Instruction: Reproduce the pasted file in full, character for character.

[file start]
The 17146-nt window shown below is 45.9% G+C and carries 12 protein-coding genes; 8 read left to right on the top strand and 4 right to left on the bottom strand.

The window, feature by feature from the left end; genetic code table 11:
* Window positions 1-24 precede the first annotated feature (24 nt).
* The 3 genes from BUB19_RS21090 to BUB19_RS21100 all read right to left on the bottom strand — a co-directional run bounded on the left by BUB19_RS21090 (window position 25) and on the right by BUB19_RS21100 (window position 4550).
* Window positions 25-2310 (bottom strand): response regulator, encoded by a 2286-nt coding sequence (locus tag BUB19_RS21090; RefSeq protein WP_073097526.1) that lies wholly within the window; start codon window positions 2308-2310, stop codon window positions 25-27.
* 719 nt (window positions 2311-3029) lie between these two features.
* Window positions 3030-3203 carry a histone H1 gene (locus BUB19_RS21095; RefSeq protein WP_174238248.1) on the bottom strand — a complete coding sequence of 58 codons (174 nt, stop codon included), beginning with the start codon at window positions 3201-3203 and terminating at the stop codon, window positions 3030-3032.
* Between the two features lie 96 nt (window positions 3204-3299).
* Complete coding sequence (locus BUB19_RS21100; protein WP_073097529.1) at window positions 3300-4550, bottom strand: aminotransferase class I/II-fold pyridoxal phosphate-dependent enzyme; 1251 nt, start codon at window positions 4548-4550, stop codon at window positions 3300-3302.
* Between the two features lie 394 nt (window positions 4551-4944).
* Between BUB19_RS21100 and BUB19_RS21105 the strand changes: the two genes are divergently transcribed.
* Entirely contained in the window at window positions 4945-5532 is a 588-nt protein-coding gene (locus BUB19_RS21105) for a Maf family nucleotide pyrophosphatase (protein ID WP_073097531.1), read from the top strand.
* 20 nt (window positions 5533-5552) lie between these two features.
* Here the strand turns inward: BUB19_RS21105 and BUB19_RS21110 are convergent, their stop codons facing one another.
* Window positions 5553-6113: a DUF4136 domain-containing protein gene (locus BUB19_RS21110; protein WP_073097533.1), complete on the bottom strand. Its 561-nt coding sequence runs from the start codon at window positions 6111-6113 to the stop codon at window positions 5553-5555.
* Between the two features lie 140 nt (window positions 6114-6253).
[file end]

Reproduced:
The 17146-nt window shown below is 45.9% G+C and carries 12 protein-coding genes; 8 read left to right on the top strand and 4 right to left on the bottom strand.

The window, feature by feature from the left end; genetic code table 11:
* Window positions 1-24 precede the first annotated feature (24 nt).
* The 3 genes from BUB19_RS21090 to BUB19_RS21100 all read right to left on the bottom strand — a co-directional run bounded on the left by BUB19_RS21090 (window position 25) and on the right by BUB19_RS21100 (window position 4550).
* Window positions 25-2310 (bottom strand): response regulator, encoded by a 2286-nt coding sequence (locus tag BUB19_RS21090; RefSeq protein WP_073097526.1) that lies wholly within the window; start codon window positions 2308-2310, stop codon window positions 25-27.
* 719 nt (window positions 2311-3029) lie between these two features.
* Window positions 3030-3203 carry a histone H1 gene (locus BUB19_RS21095; RefSeq protein WP_174238248.1) on the bottom strand — a complete coding sequence of 58 codons (174 nt, stop codon included), beginning with the start codon at window positions 3201-3203 and terminating at the stop codon, window positions 3030-3032.
* Between the two features lie 96 nt (window positions 3204-3299).
* Complete coding sequence (locus BUB19_RS21100; protein WP_073097529.1) at window positions 3300-4550, bottom strand: aminotransferase class I/II-fold pyridoxal phosphate-dependent enzyme; 1251 nt, start codon at window positions 4548-4550, stop codon at window positions 3300-3302.
* Between the two features lie 394 nt (window positions 4551-4944).
* Between BUB19_RS21100 and BUB19_RS21105 the strand changes: the two genes are divergently transcribed.
* Entirely contained in the window at window positions 4945-5532 is a 588-nt protein-coding gene (locus BUB19_RS21105) for a Maf family nucleotide pyrophosphatase (protein ID WP_073097531.1), read from the top strand.
* 20 nt (window positions 5533-5552) lie between these two features.
* Here the strand turns inward: BUB19_RS21105 and BUB19_RS21110 are convergent, their stop codons facing one another.
* Window positions 5553-6113: a DUF4136 domain-containing protein gene (locus BUB19_RS21110; protein WP_073097533.1), complete on the bottom strand. Its 561-nt coding sequence runs from the start codon at window positions 6111-6113 to the stop codon at window positions 5553-5555.
* Between the two features lie 140 nt (window positions 6114-6253).